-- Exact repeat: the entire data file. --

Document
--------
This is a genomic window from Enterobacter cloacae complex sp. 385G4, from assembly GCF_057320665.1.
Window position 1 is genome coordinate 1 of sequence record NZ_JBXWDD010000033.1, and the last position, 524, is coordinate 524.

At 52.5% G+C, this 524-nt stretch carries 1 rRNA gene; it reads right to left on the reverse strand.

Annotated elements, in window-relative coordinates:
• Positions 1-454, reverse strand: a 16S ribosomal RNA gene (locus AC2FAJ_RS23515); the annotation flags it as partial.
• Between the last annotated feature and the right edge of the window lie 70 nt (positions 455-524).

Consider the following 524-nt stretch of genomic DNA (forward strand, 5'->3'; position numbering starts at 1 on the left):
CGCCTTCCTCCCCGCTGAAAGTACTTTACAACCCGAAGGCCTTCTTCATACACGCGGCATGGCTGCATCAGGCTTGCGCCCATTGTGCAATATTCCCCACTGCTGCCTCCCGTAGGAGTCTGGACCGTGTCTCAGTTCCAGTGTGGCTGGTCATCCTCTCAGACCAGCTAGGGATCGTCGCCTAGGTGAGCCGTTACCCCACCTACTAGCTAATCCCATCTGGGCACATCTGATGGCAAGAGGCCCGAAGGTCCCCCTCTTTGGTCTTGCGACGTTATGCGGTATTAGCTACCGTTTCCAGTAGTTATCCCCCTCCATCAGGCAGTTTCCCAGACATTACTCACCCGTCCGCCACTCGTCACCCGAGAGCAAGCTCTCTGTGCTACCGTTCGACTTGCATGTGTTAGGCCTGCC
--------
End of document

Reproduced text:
This is a genomic window from Enterobacter cloacae complex sp. 385G4, from assembly GCF_057320665.1.
Window position 1 is genome coordinate 1 of sequence record NZ_JBXWDD010000033.1, and the last position, 524, is coordinate 524.

At 52.5% G+C, this 524-nt stretch carries 1 rRNA gene; it reads right to left on the reverse strand.

Annotated elements, in window-relative coordinates:
• Positions 1-454, reverse strand: a 16S ribosomal RNA gene (locus AC2FAJ_RS23515); the annotation flags it as partial.
• Between the last annotated feature and the right edge of the window lie 70 nt (positions 455-524).

Consider the following 524-nt stretch of genomic DNA (forward strand, 5'->3'; position numbering starts at 1 on the left):
CGCCTTCCTCCCCGCTGAAAGTACTTTACAACCCGAAGGCCTTCTTCATACACGCGGCATGGCTGCATCAGGCTTGCGCCCATTGTGCAATATTCCCCACTGCTGCCTCCCGTAGGAGTCTGGACCGTGTCTCAGTTCCAGTGTGGCTGGTCATCCTCTCAGACCAGCTAGGGATCGTCGCCTAGGTGAGCCGTTACCCCACCTACTAGCTAATCCCATCTGGGCACATCTGATGGCAAGAGGCCCGAAGGTCCCCCTCTTTGGTCTTGCGACGTTATGCGGTATTAGCTACCGTTTCCAGTAGTTATCCCCCTCCATCAGGCAGTTTCCCAGACATTACTCACCCGTCCGCCACTCGTCACCCGAGAGCAAGCTCTCTGTGCTACCGTTCGACTTGCATGTGTTAGGCCTGCC